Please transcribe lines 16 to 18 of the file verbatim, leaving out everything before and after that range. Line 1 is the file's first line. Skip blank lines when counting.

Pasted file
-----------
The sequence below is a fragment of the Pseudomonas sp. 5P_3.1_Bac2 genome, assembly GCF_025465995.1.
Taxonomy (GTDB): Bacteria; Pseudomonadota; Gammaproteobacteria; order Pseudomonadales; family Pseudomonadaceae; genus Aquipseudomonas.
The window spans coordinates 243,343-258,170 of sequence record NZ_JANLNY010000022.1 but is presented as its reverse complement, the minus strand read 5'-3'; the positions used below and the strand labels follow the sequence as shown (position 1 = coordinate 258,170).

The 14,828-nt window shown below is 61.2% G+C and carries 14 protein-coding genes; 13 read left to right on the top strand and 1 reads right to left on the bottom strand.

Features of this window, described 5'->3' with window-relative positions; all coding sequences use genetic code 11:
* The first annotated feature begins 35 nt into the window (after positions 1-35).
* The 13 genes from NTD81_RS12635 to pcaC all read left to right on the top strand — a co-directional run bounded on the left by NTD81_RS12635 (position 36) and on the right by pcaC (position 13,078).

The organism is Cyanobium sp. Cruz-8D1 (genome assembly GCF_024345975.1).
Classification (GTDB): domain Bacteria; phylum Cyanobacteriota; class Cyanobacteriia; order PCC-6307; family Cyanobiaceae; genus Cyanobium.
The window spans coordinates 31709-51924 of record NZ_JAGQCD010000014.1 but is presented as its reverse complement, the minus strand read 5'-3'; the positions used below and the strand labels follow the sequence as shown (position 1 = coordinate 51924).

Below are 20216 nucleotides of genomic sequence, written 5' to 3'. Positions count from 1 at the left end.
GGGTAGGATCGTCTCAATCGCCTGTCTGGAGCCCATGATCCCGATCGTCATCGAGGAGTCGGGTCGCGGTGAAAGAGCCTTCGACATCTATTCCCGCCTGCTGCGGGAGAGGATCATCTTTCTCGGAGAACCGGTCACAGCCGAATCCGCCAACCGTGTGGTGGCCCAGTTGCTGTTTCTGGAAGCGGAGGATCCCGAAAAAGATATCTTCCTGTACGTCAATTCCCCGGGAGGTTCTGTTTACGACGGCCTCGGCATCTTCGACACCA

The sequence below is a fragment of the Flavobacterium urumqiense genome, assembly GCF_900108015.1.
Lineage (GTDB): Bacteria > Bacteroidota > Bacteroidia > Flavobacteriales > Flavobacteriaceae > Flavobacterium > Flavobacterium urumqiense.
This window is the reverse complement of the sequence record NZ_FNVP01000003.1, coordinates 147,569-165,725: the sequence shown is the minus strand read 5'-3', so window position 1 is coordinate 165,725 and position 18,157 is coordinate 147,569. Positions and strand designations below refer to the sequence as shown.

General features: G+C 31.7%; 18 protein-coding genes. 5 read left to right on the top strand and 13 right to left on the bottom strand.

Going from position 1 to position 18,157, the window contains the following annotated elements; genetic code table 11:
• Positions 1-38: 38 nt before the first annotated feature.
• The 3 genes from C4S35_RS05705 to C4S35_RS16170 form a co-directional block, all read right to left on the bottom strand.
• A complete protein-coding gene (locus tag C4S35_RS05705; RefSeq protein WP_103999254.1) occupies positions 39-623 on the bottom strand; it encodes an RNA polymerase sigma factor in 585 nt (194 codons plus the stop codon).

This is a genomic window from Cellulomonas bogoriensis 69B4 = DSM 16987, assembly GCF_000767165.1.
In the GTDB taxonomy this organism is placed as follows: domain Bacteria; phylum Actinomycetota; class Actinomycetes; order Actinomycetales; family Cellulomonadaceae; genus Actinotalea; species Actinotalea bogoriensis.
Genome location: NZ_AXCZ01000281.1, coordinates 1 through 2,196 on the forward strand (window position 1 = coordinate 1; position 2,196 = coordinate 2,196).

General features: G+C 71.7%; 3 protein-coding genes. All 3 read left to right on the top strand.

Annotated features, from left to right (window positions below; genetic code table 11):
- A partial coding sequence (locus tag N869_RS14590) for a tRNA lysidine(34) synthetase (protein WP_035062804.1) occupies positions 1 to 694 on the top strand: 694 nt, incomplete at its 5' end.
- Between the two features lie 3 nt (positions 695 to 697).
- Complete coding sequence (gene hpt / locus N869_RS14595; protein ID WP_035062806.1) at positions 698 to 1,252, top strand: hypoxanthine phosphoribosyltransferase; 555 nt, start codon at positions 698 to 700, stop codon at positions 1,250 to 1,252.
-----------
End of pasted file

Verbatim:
General features: G+C 31.7%; 18 protein-coding genes. 5 read left to right on the top strand and 13 right to left on the bottom strand.

Going from position 1 to position 18,157, the window contains the following annotated elements; genetic code table 11:
• Positions 1-38: 38 nt before the first annotated feature.